From Decadence: 7 — An Bonnán Buí Poem by Derek Mahon

From Decadence: 7 — An Bonnán Buí

A sobering thought, the idea of you stretched there,
bittern, under a dark sky, your exposed bones
yellow too in a ditch among cold stones,
ice glittering everywhere on bog and river,
the whole unfortunate country frozen over
and your voice stilled by enforced sobriety —
a thought more wrenching than the fall of Troy
because more intimate; for we'd hear your shout
of delight from a pale patch of watery sunlight
out on the mud there as you took your first
drink of the day and now, destroyed by thirst,
you lie in brambles while the rats rotate.
I'd've broken the ice for you, given an inkling;
now, had I known it, we might both be drinking
and singing too; for ours is the same story.
Others have perished — heron, blackbird, thrushes —
and lie shivering like you under whin-bushes;
but I mourn only the bittern, withdrawn and solitary,
who used to carouse alone among the rushes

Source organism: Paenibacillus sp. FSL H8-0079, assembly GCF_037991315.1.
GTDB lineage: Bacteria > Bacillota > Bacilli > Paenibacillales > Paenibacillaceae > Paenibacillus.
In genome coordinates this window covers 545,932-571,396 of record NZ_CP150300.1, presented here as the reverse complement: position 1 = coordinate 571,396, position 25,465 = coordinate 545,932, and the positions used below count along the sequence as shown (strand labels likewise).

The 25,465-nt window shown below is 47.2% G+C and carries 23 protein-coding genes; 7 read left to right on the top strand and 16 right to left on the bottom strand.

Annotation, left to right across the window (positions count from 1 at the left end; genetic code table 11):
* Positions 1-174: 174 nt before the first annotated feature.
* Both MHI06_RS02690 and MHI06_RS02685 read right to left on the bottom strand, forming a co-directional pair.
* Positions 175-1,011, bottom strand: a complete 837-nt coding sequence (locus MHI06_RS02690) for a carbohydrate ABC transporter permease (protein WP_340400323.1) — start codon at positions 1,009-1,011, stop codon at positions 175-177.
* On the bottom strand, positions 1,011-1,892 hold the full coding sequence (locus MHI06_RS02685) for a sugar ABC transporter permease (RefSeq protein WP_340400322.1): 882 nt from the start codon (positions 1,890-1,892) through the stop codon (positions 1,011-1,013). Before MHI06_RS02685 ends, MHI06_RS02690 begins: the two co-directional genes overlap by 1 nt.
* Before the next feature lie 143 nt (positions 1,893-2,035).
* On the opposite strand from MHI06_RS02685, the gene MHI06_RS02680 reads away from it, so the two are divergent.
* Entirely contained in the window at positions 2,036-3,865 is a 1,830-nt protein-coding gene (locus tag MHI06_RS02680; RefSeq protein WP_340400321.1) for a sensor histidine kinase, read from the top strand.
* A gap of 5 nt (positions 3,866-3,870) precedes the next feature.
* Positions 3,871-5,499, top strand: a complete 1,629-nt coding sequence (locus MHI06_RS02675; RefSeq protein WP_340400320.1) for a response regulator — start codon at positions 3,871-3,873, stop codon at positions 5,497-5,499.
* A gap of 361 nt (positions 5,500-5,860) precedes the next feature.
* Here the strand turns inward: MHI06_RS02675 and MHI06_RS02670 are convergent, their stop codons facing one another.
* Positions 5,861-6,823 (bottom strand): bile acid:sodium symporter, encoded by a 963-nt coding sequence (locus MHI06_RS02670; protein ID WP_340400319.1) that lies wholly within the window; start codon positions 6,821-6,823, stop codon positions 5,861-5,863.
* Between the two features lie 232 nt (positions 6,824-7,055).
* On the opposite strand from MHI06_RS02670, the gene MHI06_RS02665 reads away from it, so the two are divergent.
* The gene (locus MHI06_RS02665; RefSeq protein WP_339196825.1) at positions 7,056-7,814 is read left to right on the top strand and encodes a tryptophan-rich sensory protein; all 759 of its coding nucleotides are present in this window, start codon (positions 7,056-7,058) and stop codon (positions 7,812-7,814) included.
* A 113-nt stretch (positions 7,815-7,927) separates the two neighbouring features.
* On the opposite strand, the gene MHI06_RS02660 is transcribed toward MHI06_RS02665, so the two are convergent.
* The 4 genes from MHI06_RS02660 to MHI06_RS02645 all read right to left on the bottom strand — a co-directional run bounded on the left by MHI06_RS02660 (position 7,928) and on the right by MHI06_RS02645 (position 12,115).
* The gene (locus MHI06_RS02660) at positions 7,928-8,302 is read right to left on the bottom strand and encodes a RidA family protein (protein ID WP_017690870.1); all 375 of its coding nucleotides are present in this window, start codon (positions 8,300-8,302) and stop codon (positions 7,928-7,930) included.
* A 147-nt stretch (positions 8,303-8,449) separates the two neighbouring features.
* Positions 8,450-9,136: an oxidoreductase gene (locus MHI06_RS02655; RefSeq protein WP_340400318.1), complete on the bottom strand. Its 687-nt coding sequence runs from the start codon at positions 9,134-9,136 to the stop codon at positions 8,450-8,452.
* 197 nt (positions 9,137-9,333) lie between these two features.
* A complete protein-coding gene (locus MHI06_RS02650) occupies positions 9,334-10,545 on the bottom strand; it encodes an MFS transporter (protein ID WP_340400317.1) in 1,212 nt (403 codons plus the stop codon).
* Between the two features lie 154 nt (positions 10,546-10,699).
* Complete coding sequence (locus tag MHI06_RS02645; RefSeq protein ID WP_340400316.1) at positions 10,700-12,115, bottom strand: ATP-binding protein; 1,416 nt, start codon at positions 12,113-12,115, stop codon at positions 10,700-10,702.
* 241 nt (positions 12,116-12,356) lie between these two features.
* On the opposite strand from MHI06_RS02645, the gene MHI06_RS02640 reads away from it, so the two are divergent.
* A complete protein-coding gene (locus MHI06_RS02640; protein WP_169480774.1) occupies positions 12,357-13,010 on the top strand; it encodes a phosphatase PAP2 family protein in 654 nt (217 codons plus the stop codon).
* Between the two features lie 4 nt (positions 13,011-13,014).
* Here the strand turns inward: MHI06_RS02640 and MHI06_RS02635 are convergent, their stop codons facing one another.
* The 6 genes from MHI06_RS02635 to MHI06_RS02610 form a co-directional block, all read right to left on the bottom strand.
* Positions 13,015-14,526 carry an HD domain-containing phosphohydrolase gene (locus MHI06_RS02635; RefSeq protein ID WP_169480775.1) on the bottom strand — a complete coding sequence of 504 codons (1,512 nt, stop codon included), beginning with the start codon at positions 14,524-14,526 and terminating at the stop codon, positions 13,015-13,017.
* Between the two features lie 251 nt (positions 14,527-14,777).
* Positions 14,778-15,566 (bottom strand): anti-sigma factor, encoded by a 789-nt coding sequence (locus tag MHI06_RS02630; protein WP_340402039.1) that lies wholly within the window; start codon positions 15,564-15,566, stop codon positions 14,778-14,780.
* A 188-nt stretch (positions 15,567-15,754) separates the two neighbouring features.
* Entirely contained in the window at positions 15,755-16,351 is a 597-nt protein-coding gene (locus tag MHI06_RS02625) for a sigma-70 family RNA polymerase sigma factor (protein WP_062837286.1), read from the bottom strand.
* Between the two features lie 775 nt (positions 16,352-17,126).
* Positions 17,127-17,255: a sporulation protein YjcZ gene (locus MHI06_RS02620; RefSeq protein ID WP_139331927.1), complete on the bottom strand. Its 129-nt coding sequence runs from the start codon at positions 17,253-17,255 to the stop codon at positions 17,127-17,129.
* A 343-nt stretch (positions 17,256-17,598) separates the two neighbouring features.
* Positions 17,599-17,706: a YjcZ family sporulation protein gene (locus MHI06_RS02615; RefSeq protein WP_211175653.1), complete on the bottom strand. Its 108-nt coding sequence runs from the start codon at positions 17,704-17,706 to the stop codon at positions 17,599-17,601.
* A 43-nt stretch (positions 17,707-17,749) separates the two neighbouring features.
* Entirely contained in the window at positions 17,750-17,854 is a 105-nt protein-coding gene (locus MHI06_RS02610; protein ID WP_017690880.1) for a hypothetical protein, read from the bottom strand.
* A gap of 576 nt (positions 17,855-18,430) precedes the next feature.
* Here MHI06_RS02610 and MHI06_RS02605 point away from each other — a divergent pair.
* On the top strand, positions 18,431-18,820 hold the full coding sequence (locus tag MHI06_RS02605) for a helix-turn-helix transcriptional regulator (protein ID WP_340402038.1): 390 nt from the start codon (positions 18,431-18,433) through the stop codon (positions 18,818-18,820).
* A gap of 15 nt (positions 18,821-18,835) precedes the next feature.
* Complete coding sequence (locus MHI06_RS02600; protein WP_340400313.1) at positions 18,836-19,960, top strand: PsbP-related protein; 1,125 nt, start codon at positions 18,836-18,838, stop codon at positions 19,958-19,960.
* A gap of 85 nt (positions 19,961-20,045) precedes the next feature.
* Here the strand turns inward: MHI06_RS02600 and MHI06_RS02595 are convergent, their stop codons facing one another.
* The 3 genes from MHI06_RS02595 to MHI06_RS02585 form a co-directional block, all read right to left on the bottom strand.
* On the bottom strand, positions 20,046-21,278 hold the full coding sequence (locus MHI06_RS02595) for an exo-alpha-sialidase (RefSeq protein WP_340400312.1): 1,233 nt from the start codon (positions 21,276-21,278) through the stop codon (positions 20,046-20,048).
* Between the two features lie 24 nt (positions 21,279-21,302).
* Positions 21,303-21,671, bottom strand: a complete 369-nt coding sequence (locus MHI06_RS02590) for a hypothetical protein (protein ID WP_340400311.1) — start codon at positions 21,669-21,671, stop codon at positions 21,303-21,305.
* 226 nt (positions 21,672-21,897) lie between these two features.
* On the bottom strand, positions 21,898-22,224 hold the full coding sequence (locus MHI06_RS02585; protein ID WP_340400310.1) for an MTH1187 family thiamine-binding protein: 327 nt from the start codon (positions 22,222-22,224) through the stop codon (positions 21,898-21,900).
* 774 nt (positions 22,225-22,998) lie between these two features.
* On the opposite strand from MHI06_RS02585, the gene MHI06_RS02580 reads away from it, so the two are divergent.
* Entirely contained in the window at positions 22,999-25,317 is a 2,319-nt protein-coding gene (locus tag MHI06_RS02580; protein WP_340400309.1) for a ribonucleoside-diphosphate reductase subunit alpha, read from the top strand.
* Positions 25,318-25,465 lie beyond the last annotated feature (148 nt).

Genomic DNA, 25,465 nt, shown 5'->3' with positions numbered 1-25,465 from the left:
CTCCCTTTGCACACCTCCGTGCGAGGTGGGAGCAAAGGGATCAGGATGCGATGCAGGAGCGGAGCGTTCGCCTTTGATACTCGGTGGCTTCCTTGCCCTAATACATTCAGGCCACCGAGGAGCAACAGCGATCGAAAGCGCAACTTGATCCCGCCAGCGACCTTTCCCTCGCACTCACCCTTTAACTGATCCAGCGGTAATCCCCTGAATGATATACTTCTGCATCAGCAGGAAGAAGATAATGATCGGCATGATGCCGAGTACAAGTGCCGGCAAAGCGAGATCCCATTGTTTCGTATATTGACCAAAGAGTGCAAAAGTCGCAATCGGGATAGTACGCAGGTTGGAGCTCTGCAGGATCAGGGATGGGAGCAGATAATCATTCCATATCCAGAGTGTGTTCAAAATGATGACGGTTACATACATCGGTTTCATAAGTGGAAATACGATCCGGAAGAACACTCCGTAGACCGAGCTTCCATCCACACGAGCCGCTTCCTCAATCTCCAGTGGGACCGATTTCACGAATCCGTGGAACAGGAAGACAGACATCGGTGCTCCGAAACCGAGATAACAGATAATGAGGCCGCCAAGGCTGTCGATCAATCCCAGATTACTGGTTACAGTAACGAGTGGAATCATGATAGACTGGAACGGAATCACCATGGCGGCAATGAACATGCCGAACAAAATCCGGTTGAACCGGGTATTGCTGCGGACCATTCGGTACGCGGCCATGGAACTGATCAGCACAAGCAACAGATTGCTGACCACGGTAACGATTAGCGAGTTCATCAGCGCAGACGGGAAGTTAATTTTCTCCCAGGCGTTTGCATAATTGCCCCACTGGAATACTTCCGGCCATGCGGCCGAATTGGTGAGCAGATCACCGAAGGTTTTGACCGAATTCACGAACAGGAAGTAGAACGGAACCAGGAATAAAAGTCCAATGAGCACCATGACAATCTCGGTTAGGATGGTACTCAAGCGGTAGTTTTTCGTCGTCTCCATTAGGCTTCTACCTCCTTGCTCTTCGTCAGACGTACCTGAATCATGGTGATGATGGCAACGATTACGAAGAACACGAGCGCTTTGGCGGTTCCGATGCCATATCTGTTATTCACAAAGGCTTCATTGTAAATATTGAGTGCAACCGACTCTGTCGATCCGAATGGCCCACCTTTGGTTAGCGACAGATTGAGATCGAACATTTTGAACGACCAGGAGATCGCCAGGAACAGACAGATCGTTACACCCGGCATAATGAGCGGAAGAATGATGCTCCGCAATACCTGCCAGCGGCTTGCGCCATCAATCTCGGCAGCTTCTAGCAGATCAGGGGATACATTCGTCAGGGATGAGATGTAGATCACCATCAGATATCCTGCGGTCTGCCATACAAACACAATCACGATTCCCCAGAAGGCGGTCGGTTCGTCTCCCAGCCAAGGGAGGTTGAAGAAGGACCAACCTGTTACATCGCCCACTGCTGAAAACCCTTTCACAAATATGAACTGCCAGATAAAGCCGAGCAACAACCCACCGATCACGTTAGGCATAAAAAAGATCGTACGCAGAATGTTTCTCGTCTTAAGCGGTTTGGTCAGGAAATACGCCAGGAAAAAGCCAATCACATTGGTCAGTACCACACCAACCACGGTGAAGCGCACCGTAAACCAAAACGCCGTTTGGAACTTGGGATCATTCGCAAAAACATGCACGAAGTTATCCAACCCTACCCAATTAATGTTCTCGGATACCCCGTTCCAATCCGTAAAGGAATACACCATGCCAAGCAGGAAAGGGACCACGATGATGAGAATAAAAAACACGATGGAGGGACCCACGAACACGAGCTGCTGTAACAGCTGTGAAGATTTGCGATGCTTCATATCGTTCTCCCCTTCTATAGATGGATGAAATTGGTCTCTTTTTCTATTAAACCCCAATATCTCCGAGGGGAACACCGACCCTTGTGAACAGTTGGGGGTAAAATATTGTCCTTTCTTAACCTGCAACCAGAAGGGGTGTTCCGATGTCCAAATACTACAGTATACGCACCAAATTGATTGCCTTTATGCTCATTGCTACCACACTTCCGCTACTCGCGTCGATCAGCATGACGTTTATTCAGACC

and sleep rough in the star-glimmering bog-drain.
It used to be, with characters like us,
they'd let us wander the roads in wind and rain
or lock us up and throw away the key —
but now they have a cure for these psychoses
as indeed they do for most social diseases
and, rich at last, we can forget our pain.
She says I'm done for if I drink again;
so now, relieved of dangerous stimuli,
as peace with my plastic bottle of H2O
and the slack strings of insouciance, I sit
with bronze Kavanagh on his canal-bank seat
not in ‘the tremendous silence of mid-July'
but the fast bright zing of a winter afternoon
dizzy with head-set, flash-bulb and digifone,
to learn the tao he once claimed as his own
and share with him the moor-hen and the swan,
the thoughtless lyric of a cloud in the sky
and the play of light and shadow on the slow
commemorative waters; relax, go with the flow.

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